The setting, a house, seems to be strange and uncomfortable, yet oddly calm. As though the characters don't realize just how ominous their universe is. It makes you unsettled.
The theme is (forced) equality. The people in this setting are all being forced to be equal with these handicaps. The picture shows George, one of the characters, hearing a loud noise that scatters his thoughts, so he won't be as smart as anyone else.
The dialogue mainly shows us two things. George is not in an ideal situation with both his handicaps and yet he seems numb to it all, like it just doesn't matter anymore. Hazel seems totally oblivious, as if it's just not a problem. This is all shown through dialogue.
Like I said earlier, George and Hazel are very different personalities. Almost opposites. One is oblivious to the problems around her, thinking this is fine because she doesn't have a handicap. The other is numb to the constant pain he endures. They barely flinch as they see their son.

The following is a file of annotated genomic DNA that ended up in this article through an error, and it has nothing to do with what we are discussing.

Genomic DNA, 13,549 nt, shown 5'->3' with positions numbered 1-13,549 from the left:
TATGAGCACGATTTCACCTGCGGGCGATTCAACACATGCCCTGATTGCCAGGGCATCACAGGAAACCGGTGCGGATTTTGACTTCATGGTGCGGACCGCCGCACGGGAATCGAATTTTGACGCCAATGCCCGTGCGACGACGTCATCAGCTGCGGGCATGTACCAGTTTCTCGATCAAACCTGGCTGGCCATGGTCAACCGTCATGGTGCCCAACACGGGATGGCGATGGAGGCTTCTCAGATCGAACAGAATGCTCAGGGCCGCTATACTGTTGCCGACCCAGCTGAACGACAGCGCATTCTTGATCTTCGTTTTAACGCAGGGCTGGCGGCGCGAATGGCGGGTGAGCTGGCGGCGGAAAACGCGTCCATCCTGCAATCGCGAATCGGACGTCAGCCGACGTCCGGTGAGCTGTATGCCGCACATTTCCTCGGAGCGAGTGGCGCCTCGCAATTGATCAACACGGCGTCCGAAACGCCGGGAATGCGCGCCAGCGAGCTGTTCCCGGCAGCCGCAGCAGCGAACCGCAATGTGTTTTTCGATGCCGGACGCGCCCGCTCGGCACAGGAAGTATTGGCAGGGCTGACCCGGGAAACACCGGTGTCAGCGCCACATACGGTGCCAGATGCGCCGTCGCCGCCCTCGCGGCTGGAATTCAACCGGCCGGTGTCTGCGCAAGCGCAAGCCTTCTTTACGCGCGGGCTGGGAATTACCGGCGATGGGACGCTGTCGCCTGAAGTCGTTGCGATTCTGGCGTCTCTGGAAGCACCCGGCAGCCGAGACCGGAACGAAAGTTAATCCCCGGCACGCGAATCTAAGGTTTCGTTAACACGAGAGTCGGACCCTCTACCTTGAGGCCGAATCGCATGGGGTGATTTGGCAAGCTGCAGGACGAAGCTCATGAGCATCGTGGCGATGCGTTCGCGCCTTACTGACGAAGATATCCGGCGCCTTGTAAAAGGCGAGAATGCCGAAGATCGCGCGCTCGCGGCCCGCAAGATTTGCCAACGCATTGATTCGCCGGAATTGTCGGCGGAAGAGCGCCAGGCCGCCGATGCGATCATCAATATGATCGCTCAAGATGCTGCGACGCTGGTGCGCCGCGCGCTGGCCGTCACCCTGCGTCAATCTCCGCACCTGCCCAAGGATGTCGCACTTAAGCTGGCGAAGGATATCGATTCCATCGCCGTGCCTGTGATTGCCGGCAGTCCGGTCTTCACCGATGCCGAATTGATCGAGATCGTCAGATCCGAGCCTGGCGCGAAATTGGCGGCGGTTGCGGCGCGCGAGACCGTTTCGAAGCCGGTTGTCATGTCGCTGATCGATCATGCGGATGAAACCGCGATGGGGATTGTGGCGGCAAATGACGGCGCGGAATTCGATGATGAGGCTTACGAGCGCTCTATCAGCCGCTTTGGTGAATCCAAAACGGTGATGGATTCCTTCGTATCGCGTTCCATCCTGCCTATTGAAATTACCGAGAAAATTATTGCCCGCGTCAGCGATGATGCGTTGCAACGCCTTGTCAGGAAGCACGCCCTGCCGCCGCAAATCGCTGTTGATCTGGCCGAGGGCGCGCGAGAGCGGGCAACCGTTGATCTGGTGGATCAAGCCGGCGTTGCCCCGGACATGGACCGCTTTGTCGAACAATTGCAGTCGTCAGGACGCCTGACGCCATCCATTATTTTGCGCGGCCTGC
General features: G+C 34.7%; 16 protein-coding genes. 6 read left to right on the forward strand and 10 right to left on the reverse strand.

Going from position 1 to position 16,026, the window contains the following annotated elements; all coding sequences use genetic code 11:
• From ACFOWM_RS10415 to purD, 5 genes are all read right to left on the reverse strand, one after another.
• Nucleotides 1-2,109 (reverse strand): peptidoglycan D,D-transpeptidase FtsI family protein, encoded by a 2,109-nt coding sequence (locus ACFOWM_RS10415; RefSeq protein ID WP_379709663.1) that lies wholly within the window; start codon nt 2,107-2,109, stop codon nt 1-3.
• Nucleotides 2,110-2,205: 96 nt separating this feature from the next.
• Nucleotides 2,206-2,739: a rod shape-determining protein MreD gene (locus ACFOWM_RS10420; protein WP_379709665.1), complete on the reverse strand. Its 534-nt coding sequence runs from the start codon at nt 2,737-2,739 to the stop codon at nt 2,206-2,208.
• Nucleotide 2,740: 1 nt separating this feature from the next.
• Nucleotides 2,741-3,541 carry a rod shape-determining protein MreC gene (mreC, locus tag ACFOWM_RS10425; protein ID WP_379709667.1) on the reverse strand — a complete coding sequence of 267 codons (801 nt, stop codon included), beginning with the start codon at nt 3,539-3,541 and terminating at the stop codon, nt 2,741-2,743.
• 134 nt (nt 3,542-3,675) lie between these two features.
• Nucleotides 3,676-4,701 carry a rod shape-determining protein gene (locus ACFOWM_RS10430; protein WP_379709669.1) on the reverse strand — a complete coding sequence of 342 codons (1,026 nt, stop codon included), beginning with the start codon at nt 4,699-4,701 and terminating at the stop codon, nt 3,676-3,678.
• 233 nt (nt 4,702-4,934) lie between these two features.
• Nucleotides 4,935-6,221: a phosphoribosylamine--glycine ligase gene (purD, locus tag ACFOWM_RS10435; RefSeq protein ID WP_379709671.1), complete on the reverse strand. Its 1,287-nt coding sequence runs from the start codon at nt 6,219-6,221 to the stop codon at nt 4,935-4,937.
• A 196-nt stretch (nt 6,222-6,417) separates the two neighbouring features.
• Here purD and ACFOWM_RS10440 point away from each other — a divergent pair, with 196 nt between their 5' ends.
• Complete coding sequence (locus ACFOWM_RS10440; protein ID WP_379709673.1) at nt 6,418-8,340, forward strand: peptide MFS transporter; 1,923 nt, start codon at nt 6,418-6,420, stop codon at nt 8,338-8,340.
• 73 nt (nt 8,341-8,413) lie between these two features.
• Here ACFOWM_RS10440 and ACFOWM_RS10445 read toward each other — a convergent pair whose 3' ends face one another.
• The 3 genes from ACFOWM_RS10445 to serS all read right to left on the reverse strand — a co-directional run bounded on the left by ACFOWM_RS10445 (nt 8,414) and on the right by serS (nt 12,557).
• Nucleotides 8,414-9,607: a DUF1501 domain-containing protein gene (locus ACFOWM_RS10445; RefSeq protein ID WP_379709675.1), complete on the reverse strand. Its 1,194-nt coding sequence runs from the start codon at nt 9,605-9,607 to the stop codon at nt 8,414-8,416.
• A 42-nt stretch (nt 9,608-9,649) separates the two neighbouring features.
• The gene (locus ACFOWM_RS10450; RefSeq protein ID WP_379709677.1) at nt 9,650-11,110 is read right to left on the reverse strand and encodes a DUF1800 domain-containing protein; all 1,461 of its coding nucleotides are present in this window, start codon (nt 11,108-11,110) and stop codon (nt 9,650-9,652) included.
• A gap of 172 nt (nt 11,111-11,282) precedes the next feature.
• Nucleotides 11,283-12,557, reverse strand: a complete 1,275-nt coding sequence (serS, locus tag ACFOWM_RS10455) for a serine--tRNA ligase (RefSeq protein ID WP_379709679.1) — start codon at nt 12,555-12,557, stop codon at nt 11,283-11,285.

Harrison comes in, covered in ridiculous handicaps. The guy is 7 feet tall (at age 14?), yelling about being an emperor and disturbing the (creepy and weird) system they've built. I'd call that a conflict.
The irony is that despite their confidence, Harrison and the ballerina he picks to be his queen both end up dying. Considering the creepy dystopian world this takes place in, I don't know what they were expecting.